How to Define an Identity Crisis and Make it Work

This article is an excerpt from the Shortform book guide to "The Defining Decade" by Meg Jay. Shortform has the world's best summaries and analyses of books you should be reading.

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How do you define an identity crisis? How can you make the most out of your identity crisis?

It’s not uncommon for people to have an identity crisis in their 20s. Knowing how to define an identity crisis and when you’re having one can help you make the most out of it.

Read more about how to define an identity crisis.

Define an Identity Crisis, Then be Productive

All too often, twenty-somethings, feeling lost, retreat into reflection as they try to figure out who they are and by extension, what they should be doing with their lives. This is all part of a classic “identity crisis,” and it’s an important step towards developing your long-term identity. However, reflection is only half the formula for having a successful identity crisis. The other, equally important, piece is experience. 

Erik Erickson, a German psychoanalyst, defined the term “identity crisis” in 1950. He encouraged a period of youthful exploration during which a person could collect experiences and try out different paths in life without risk or obligation. The concept has evolved since its inception and is today understood very differently from what Erickson intended.

Very often, people misconstrue the idea of “not committing to a path” as “not exploring any path.” They end up then squandering their twenties in a so-called “Starbucks phase,” during which they hold a series of uninspiring dead-ends jobs, or no job at all, while spending their time in unproductive pursuits like partying, when they should be spending these years collecting instructive experiences. 

How to Develop Your Identity Capital

While having your identity crisis, you need to be not only reflecting on your life but also actively accumulating experiences that will form your “identity capital”: the sum of your personal resources. Your identity capital is the collection of things you’ve done long enough or well enough that they become part of who you are. It’s the intangible currency we use to obtain jobs and relationships. It includes quantifiable measurements like your schools, clubs, jobs, hobbies, and degrees. It also includes more unquantifiable things like your temperament, how you approach problems, and how you present yourself to the world through your clothes, your vocabulary, and your personality.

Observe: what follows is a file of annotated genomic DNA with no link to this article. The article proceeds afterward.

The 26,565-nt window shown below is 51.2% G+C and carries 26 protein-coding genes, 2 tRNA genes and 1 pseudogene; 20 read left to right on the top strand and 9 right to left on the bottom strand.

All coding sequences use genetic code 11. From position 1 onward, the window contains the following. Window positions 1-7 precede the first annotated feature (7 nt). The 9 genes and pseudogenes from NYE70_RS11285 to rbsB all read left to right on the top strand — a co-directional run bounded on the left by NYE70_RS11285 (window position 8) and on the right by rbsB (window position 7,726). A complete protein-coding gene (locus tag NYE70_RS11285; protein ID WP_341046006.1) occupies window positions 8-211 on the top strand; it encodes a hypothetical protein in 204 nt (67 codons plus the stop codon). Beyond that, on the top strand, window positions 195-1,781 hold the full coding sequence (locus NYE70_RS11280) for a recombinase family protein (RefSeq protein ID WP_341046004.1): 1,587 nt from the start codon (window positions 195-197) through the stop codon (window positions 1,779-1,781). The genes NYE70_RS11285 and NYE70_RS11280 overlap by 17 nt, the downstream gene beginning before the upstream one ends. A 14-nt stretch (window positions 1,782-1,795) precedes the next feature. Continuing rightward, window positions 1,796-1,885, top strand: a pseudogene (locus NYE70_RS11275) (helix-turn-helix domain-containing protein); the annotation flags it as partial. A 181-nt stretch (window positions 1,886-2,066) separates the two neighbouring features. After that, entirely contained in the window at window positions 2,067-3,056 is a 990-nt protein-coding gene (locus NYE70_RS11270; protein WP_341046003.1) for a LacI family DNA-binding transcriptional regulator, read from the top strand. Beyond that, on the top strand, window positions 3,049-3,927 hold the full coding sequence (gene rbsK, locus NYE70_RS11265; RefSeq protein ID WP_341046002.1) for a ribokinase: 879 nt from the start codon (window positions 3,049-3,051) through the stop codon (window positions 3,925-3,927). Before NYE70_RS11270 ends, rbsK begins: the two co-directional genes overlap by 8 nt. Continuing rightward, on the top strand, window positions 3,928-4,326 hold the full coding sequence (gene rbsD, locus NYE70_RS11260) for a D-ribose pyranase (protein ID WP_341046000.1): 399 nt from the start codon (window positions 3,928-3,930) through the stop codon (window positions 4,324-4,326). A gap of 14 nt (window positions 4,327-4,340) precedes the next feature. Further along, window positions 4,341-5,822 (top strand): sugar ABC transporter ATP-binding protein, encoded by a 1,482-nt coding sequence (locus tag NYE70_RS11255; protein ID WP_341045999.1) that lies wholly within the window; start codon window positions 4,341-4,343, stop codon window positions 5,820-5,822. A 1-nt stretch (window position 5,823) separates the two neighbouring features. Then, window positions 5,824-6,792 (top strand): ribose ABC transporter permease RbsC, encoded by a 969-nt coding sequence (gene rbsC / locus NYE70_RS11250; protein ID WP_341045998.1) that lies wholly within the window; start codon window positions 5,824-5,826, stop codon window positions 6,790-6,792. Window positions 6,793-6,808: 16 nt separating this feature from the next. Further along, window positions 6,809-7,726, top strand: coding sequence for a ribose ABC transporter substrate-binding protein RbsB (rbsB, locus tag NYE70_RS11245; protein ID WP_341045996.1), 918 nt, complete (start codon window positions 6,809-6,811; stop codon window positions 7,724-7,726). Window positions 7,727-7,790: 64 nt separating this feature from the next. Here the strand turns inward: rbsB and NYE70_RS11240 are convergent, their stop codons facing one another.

There’s a difference between an entry-level job at a coffee shop and an entry-level job at a film production company, and during your twenties you must actively build your identity capital by seeking out meaningful opportunities rather than place-holding ones. Volunteer with a charity, work as an intern in an industry you’re interested in, or take classes in something you might like to pursue. Avoid unmeaningful experiences that won’t teach you anything and won’t help you build skills.

Twenty-somethings who strike this balance between action and reflection spend their identity crisis accumulating interesting experiences while they are thinking about their path. These people construct stronger identities and end up more satisfied with their lives: better able to manage stress, more in control of their future, and living more original, unique lives. 

How to Define an Identity Crisis and Make it Work

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Like what you just read? Read the rest of the world's best book summary and analysis of Meg Jay's "The Defining Decade" at Shortform .

Here's what you'll find in our full The Defining Decade summary :

  • Why the twenties are your most important decade
  • How you were fooled into thinking it was an extended period of youth and freedom
  • Why you should use this decade to find personal and professional success

Carrie Cabral

Carrie has been reading and writing for as long as she can remember, and has always been open to reading anything put in front of her. She wrote her first short story at the age of six, about a lost dog who meets animal friends on his journey home. Surprisingly, it was never picked up by any major publishers, but did spark her passion for books. Carrie worked in book publishing for several years before getting an MFA in Creative Writing. She especially loves literary fiction, historical fiction, and social, cultural, and historical nonfiction that gets into the weeds of daily life.

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